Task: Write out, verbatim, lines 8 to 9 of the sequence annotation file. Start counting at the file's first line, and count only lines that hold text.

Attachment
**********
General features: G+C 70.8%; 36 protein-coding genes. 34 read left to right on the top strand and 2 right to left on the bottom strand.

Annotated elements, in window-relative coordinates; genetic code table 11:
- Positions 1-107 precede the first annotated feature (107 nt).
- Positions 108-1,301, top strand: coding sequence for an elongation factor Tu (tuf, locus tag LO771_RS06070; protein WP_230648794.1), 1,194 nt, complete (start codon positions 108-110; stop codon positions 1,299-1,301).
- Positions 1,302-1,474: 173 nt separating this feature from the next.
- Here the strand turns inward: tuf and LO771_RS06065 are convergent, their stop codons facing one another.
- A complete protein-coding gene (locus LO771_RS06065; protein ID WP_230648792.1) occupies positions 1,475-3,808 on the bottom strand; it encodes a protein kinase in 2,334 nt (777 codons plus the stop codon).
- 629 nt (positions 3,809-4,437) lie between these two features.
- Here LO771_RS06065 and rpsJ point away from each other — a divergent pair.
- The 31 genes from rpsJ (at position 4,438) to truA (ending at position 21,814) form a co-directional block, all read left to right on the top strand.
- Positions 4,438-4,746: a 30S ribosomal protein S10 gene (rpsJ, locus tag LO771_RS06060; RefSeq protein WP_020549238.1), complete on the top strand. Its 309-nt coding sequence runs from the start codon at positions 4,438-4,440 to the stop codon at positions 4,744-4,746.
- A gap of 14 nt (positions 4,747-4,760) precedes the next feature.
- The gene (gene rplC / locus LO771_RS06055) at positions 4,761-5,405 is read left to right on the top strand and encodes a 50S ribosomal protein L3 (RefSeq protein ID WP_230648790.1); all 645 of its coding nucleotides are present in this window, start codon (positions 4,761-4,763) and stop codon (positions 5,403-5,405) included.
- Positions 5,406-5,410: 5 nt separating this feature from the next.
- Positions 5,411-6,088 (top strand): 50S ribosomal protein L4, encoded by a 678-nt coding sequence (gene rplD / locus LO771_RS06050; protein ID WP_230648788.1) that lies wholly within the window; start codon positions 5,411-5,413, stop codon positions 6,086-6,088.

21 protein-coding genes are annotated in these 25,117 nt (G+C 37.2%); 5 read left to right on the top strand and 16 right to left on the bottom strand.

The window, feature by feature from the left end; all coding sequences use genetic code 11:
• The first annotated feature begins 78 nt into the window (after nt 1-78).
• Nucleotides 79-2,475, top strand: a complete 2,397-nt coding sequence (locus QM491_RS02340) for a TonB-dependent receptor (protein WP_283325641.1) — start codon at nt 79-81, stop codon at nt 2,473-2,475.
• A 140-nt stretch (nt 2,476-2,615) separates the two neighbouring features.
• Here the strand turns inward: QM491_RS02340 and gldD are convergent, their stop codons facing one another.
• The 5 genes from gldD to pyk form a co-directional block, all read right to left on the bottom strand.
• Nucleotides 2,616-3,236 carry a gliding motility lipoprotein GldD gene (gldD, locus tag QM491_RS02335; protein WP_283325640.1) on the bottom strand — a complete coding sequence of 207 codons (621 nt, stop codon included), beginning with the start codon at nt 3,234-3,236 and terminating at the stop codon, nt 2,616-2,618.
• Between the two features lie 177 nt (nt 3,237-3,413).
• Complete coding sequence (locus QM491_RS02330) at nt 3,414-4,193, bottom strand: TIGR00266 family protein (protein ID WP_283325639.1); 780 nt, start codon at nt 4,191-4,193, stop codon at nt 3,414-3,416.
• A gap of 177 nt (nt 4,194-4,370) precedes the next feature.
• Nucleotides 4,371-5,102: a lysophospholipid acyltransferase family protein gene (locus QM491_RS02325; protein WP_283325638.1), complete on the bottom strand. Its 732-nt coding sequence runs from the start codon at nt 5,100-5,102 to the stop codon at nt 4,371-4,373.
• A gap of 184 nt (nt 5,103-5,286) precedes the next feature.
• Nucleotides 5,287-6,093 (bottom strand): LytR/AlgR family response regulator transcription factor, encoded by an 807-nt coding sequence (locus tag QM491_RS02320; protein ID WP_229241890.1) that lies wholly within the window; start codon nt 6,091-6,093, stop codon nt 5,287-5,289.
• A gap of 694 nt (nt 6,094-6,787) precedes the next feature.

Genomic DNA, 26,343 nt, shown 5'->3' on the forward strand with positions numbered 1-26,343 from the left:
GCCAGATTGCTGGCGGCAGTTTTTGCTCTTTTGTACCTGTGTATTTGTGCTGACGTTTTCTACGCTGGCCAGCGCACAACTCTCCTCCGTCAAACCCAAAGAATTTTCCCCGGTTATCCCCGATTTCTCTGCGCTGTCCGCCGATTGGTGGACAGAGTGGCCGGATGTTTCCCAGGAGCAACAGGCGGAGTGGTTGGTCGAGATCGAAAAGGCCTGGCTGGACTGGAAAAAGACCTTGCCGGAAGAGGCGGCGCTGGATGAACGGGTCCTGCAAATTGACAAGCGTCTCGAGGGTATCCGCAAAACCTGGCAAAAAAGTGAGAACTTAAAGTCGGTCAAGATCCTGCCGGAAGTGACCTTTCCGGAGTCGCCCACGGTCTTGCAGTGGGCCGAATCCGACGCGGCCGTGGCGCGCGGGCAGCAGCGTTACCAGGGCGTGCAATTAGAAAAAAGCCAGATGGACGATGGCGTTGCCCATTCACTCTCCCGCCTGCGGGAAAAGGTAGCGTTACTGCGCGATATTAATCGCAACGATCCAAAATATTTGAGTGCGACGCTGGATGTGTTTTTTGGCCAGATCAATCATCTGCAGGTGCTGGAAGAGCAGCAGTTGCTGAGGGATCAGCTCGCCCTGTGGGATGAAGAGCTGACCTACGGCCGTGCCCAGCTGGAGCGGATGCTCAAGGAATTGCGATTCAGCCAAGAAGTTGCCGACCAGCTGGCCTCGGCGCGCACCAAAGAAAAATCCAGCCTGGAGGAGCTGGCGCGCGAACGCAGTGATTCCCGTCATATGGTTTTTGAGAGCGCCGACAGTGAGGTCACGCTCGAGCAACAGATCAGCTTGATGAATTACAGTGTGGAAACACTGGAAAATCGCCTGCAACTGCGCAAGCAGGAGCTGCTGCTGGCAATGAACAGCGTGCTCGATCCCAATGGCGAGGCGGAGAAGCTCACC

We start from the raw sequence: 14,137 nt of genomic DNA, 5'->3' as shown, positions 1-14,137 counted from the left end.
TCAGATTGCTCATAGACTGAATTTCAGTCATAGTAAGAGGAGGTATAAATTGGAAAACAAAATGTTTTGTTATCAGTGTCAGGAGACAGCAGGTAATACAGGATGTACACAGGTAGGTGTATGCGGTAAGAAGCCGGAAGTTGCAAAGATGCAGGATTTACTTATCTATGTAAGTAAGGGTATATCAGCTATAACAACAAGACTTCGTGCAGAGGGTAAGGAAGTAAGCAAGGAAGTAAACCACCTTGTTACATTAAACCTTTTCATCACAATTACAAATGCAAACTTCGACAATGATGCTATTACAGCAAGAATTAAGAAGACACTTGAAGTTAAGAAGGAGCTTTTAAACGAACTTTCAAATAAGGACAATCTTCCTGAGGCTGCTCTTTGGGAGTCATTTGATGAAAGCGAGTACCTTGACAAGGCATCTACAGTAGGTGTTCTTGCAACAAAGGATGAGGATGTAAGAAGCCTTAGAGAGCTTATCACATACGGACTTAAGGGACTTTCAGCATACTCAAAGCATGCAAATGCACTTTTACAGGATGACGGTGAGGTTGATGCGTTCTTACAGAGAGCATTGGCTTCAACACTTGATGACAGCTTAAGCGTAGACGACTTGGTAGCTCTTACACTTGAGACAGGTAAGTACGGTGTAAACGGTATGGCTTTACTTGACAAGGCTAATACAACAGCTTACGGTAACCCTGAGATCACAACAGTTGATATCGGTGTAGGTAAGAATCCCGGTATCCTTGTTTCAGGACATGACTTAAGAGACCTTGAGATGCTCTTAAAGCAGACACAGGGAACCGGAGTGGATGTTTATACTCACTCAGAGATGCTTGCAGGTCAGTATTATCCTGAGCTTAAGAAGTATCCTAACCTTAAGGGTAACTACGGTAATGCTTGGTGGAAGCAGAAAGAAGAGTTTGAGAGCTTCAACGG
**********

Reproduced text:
- 629 nt (positions 3,809-4,437) lie between these two features.
- Here LO771_RS06065 and rpsJ point away from each other — a divergent pair.